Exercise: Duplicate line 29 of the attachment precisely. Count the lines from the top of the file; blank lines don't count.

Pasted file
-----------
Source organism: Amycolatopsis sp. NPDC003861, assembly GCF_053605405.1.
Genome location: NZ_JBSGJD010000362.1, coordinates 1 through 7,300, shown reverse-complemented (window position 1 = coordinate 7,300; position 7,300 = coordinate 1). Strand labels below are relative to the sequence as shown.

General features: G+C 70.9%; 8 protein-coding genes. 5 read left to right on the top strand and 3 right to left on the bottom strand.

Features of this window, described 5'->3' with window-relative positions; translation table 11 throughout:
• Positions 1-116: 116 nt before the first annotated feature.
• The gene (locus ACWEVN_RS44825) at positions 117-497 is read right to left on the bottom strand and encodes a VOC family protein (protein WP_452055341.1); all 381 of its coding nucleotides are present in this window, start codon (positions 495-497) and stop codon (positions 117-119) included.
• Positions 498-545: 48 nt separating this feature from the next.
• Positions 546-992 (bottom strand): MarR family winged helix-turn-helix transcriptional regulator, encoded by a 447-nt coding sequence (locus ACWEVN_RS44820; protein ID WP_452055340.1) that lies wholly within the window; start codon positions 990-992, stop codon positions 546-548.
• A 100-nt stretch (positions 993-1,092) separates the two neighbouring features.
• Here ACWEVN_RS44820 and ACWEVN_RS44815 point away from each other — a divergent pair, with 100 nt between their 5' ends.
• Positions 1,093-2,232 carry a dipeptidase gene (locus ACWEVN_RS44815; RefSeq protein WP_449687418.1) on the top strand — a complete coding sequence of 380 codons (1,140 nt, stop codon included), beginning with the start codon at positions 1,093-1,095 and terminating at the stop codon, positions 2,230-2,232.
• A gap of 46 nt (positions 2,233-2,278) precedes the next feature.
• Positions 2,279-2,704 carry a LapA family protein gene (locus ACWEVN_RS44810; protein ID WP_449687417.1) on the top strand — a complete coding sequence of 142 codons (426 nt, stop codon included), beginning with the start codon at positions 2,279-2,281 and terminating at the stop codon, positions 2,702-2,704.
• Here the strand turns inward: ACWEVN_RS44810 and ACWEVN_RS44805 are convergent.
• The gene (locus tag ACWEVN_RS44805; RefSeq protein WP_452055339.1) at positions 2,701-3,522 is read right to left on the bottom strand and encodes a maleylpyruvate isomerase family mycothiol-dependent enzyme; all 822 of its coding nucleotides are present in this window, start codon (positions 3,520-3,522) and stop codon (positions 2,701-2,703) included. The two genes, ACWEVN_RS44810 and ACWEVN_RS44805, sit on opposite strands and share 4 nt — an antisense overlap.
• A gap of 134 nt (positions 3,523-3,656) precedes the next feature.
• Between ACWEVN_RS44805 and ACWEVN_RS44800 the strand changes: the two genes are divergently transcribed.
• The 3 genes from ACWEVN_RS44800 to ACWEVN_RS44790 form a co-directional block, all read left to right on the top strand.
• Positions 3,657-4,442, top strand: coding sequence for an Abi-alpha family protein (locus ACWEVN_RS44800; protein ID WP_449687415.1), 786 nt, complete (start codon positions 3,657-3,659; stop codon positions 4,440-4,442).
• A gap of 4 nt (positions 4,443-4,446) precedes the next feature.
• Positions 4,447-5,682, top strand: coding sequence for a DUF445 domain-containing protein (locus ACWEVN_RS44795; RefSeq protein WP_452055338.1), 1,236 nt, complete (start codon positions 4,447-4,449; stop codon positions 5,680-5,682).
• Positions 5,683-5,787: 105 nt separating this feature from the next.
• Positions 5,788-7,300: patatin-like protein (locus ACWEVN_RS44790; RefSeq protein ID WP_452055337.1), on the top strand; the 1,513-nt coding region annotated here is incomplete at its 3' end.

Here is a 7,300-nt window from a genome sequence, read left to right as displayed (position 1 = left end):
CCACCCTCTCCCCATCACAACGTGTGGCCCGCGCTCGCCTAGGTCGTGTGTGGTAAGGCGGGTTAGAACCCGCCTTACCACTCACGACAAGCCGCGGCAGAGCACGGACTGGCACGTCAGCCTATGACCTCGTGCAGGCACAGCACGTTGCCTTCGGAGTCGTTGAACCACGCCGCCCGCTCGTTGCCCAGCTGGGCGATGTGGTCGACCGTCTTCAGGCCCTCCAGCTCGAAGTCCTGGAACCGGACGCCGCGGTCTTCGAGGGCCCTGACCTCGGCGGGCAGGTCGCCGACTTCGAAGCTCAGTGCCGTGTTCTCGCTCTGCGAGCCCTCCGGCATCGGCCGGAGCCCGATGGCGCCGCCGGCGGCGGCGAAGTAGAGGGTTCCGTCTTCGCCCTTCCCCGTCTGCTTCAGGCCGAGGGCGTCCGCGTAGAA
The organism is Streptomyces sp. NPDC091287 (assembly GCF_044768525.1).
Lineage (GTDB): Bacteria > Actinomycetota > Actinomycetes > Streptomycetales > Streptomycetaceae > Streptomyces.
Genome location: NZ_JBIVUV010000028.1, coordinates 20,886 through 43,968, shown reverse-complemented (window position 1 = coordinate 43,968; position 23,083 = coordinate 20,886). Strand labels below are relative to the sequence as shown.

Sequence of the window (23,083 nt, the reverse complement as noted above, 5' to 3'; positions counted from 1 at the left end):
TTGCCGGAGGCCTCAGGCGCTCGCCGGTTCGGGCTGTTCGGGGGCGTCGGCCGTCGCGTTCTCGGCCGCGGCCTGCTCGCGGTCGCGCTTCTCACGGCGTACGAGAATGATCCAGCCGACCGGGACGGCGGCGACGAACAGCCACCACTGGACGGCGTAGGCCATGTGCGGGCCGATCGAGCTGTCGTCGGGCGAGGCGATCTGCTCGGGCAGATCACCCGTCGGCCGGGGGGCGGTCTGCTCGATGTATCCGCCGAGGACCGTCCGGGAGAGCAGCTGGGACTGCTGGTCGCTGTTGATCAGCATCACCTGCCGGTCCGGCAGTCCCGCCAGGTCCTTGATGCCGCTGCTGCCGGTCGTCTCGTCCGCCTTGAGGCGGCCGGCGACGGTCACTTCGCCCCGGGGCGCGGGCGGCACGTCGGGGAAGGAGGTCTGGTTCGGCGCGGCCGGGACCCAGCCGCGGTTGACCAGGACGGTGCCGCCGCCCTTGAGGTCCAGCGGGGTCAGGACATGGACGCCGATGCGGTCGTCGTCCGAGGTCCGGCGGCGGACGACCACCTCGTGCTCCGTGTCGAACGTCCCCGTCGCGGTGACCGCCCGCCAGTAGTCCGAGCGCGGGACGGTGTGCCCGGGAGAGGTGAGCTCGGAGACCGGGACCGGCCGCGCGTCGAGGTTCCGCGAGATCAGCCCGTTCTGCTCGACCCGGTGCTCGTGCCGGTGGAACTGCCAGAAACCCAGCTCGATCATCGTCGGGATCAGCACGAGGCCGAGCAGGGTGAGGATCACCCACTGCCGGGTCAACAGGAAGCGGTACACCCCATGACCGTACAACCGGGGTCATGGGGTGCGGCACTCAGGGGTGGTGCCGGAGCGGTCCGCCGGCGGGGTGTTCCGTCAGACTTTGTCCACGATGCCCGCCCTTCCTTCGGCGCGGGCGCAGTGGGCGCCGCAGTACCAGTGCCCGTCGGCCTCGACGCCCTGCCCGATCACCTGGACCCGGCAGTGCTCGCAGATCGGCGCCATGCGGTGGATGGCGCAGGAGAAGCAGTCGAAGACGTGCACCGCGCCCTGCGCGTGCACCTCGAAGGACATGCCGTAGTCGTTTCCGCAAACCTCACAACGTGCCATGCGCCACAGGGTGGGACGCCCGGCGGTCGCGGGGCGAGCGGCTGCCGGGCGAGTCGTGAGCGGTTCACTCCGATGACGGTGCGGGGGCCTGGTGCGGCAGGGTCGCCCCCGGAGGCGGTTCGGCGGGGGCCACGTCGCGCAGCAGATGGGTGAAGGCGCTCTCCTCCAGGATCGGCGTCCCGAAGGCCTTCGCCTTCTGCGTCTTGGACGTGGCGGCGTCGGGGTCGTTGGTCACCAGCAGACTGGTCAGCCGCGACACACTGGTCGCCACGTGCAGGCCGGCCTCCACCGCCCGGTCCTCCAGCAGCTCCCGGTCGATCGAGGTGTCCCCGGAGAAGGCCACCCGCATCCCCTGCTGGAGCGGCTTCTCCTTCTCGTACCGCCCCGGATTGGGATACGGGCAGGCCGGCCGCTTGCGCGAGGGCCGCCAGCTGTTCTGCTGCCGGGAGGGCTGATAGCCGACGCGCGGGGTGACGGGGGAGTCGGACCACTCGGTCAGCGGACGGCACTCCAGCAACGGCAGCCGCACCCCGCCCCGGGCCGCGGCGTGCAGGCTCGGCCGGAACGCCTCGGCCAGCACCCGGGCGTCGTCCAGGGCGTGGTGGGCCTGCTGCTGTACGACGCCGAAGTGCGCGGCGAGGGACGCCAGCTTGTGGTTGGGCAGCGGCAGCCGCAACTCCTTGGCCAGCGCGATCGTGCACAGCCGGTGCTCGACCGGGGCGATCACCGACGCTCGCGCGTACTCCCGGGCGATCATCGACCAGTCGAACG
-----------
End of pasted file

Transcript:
Sequence of the window (23,083 nt, the reverse complement as noted above, 5' to 3'; positions counted from 1 at the left end):